A step by step tutorial on how to knit three stitches together and three alternatives to achieve a center double-decrease or left- and right-leaning variations.
Most beginner patterns only require you to decrease by one stitch. Either by knitting two together or doing an SSK. But advanced lace patterns often require you to decrease faster. So, now you are probably wondering how to knit 3 together, right?
Well, in this tutorial I’m going to show you exactly how to do that. As this is a really advanced decrease I’m also going to take a look at three alternative ways of knitting this it to achieve different effects.
Why? Well, because a k2tog is right-leaning and if you simply knit three instead of two stitches together, you will end up with a bigger right-leaning decrease. Sometimes that’s exactly what you want, but other times it may not.
So, let’s dive right into it!
Knit 3 together – Standard method
The easiest way to decrease by three stitches is by doing a regular knit stitch into three loops at the same time. So, if you already know how to k2tog, this will be super easy for you.
Step 1: Insert the right needle into the first three stitches on your left needle from left to right (if the stitches are a bit too tight, loosen them up one at a time with your right needle).
Step 2: Wrap the yarn around your needle counter-clockwise (or just pick it up if you are a picker).
Step 3: Pull through and drop the stitch off your left needle.
As I said before, this will result in a somewhat right-leaning decrease. The standard method will look a bit bunched. Sometimes, this can be the intended effect. Take a look at my traditional bavarian half-socks for example. Here I shape the bubble in the center of these lace leaves through k3togs.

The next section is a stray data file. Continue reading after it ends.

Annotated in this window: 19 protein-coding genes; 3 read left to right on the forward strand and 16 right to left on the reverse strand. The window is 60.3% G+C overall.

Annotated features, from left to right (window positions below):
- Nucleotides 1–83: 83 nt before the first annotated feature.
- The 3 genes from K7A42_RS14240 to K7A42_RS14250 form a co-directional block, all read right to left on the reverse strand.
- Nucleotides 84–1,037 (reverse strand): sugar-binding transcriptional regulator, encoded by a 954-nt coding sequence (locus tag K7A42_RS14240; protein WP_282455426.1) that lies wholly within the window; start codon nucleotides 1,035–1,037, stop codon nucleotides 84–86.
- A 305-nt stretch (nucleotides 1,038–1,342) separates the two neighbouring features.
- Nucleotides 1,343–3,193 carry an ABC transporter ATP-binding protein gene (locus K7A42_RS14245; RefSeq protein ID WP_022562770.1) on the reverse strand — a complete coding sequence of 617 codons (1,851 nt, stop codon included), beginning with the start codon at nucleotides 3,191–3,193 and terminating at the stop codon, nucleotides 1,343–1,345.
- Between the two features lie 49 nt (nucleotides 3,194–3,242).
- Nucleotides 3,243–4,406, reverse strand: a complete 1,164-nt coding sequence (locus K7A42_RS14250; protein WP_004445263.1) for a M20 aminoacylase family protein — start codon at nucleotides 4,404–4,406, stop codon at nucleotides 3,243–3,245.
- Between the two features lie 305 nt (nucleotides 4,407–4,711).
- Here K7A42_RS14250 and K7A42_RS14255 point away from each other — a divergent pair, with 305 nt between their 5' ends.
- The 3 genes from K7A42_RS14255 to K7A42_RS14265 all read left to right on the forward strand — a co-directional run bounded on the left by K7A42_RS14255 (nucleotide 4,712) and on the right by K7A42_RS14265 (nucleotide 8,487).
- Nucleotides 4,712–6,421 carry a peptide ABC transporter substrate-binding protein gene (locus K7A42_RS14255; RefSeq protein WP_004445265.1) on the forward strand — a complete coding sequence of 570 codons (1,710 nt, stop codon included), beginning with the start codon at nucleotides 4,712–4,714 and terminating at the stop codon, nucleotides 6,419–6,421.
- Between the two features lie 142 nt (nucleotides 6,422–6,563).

K3tog centered /CDD
If you want to knit three stitches together so the middle stitch is centered, then you have to employ a different technique. It’s often also called the center double decrease (CDD) but personally, I don’t really see it as a different technique.
Step 1: Slip two stitches knitwise (much like an SSK).
Step 2: Knit one stitch.
Step 3: Pass the two slipped stitches over (so a bit like a standard bind off).
This can be a nice alternative for the center of shawls (in case you are knitting bottom-up) because for obvious reasons you don’t want the middle to lean either to the left or the right.
By common agreement, SSK (and its variations) is the easiest and best looking left-leaning knitting decrease. In case you want to decrease three stitches with a left-slant, you have to follow these steps:
Step 1: Slip one knitwise.
Step 2: K2tog
Step 3: Pass the slipped stitch over.
Like almost all left-leaning decreases, this one also has the problem of producing a very loose stitch. That’s because as you pass the last stitch over, you enlarge the loop but there is nothing to shorten the legs with the next stitch. So be extra careful when you slip the stitches.
If you want to have a more pronounced right-leaning k3tog, then you need to adapt the instructions even further.
Step 1: Slip one knitwise.
Step 2: Knit one.
Step 3: Pass the first stitch over.
Step 4: Slip the stitch back to the left needle and pass next stitch over.
I couldn’t say I am a huge fan of this variation. I feel the standard method (which is also right-leaning) looks neater. Still, I didn’t want to keep this technique from you as I thought it was quite interesting.
Now, admittedly, all these differences are somewhat minor. But, if you have to repeat these decreases every two rows or so, the effect will stack and if you choose the wrong variations of the k3tog, then it will show.
Besides, I believe that slipping and passing over actually makes these alternative ways of knitting three stitches together a bit easier. Sometimes – especially if you are a tight knitter and working with small needles – it can be incredibly hard to insert your needles into three stitches at the same time.